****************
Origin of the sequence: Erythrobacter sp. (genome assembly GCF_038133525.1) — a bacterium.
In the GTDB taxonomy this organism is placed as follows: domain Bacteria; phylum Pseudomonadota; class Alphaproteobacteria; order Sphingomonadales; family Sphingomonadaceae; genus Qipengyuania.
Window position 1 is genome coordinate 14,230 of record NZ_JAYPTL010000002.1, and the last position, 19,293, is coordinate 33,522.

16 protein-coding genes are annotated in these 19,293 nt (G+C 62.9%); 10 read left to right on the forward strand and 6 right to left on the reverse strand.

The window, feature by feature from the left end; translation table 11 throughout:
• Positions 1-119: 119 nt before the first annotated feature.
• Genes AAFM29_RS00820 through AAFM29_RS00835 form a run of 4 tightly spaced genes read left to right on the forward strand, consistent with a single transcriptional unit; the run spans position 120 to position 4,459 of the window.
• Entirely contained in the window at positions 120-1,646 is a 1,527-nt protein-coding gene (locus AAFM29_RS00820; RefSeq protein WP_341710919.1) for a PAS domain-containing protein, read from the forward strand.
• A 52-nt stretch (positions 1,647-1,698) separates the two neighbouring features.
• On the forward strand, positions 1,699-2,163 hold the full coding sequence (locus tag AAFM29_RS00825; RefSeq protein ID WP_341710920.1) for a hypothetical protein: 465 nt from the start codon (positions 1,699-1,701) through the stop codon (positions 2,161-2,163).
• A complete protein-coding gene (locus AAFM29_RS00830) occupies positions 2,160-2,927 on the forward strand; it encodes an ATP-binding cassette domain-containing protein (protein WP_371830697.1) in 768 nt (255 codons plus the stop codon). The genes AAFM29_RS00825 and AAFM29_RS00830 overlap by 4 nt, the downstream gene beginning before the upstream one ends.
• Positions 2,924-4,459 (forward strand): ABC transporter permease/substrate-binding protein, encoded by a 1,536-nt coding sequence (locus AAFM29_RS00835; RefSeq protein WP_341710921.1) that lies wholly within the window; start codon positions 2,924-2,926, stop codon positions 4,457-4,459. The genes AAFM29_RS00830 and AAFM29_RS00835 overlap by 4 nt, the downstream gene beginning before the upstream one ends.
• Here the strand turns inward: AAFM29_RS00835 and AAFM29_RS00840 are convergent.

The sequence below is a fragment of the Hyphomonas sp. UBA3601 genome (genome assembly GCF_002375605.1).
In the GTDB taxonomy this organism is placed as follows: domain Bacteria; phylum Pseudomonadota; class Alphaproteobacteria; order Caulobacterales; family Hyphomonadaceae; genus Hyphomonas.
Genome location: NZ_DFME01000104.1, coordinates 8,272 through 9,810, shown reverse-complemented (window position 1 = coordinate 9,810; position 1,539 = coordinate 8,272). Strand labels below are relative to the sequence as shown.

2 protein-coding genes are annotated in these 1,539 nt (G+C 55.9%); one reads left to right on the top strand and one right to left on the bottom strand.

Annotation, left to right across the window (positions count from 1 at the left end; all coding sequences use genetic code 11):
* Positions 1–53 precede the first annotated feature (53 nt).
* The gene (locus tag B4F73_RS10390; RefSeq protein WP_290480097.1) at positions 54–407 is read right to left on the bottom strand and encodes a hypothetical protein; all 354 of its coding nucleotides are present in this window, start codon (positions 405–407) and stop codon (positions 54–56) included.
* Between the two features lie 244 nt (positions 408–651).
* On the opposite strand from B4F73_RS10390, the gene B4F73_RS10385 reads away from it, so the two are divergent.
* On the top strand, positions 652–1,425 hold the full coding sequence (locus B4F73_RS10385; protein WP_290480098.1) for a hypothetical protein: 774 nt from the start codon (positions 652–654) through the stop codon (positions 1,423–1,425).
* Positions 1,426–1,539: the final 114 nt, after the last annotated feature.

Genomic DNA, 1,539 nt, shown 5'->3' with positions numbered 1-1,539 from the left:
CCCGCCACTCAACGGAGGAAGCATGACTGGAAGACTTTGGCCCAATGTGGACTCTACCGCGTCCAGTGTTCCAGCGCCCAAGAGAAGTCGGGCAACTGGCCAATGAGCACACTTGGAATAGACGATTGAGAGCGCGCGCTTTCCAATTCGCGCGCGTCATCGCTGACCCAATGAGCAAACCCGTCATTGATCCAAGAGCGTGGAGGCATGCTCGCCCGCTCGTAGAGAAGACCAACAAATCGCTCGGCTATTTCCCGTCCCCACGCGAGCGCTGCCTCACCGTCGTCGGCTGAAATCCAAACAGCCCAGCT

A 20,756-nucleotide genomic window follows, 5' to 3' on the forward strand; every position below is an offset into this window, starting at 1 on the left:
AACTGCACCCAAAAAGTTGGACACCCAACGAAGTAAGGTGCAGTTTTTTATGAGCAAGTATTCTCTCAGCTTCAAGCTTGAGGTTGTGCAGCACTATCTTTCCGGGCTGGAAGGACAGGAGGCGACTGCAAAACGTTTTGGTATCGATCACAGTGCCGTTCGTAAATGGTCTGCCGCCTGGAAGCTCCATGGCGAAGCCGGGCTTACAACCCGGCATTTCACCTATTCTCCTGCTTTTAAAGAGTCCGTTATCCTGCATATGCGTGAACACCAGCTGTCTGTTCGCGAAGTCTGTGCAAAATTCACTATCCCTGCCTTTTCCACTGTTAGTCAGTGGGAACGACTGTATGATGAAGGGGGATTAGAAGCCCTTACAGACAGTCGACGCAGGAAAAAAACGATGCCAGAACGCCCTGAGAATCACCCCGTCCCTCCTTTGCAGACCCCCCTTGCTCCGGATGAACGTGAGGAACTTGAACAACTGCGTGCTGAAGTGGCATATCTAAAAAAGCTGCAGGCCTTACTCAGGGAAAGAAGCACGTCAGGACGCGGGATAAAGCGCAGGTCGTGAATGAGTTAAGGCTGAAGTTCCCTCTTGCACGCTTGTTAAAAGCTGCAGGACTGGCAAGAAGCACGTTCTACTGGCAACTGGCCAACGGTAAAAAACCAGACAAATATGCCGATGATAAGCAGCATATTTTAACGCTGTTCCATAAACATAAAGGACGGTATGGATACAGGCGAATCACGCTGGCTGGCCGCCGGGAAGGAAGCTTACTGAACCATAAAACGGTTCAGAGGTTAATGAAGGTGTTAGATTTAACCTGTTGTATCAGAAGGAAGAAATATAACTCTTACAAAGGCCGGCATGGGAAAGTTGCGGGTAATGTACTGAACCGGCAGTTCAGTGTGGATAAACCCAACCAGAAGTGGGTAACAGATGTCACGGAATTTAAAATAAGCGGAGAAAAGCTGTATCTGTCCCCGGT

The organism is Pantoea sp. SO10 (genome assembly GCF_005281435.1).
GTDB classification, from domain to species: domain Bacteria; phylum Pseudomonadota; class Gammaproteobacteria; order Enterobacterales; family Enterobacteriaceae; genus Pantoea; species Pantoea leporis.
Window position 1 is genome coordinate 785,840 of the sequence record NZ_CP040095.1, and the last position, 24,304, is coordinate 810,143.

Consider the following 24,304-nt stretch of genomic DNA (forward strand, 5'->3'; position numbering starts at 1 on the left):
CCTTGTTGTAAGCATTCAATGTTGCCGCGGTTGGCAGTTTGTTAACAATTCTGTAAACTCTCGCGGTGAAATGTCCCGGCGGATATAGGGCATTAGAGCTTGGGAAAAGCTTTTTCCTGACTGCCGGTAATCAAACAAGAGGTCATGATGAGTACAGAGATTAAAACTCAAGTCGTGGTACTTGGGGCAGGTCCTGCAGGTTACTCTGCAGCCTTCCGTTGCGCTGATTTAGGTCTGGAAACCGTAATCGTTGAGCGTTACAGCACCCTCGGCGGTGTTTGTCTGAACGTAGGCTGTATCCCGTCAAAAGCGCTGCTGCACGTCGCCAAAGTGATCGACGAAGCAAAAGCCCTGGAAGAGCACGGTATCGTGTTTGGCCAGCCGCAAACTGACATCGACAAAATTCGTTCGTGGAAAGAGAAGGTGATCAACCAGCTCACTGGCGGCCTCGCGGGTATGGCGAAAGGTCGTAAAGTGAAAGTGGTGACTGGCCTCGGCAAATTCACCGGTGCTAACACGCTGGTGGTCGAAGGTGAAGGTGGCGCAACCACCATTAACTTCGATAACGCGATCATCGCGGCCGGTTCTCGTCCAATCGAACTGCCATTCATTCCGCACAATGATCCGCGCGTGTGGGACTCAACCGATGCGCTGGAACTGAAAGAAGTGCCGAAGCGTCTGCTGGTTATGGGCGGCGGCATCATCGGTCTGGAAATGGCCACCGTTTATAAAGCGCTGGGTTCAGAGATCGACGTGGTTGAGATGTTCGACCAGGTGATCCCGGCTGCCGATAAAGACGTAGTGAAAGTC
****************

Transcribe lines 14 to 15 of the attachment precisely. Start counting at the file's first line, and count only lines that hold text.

The sequence below is a fragment of the Hyphomonas sp. UBA3601 genome (genome assembly GCF_002375605.1).
In the GTDB taxonomy this organism is placed as follows: domain Bacteria; phylum Pseudomonadota; class Alphaproteobacteria; order Caulobacterales; family Hyphomonadaceae; genus Hyphomonas.